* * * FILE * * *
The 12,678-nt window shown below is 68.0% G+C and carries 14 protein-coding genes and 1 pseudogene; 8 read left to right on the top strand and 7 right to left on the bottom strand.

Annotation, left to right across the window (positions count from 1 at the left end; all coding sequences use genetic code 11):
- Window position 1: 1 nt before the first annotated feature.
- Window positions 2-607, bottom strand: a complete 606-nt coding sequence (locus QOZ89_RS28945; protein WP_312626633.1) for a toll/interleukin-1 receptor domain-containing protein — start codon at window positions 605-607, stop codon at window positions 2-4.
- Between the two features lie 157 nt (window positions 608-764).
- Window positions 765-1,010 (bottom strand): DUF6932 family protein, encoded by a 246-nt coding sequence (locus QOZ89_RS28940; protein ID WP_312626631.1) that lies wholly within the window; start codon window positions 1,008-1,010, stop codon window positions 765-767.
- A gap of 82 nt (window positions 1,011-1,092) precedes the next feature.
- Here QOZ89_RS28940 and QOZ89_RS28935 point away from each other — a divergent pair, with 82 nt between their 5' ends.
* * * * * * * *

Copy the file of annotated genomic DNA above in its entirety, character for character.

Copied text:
The 12,678-nt window shown below is 68.0% G+C and carries 14 protein-coding genes and 1 pseudogene; 8 read left to right on the top strand and 7 right to left on the bottom strand.

Annotation, left to right across the window (positions count from 1 at the left end; all coding sequences use genetic code 11):
- Window position 1: 1 nt before the first annotated feature.
- Window positions 2-607, bottom strand: a complete 606-nt coding sequence (locus QOZ89_RS28945; protein WP_312626633.1) for a toll/interleukin-1 receptor domain-containing protein — start codon at window positions 605-607, stop codon at window positions 2-4.
- Between the two features lie 157 nt (window positions 608-764).
- Window positions 765-1,010 (bottom strand): DUF6932 family protein, encoded by a 246-nt coding sequence (locus QOZ89_RS28940; protein ID WP_312626631.1) that lies wholly within the window; start codon window positions 1,008-1,010, stop codon window positions 765-767.
- A gap of 82 nt (window positions 1,011-1,092) precedes the next feature.
- Here QOZ89_RS28940 and QOZ89_RS28935 point away from each other — a divergent pair, with 82 nt between their 5' ends.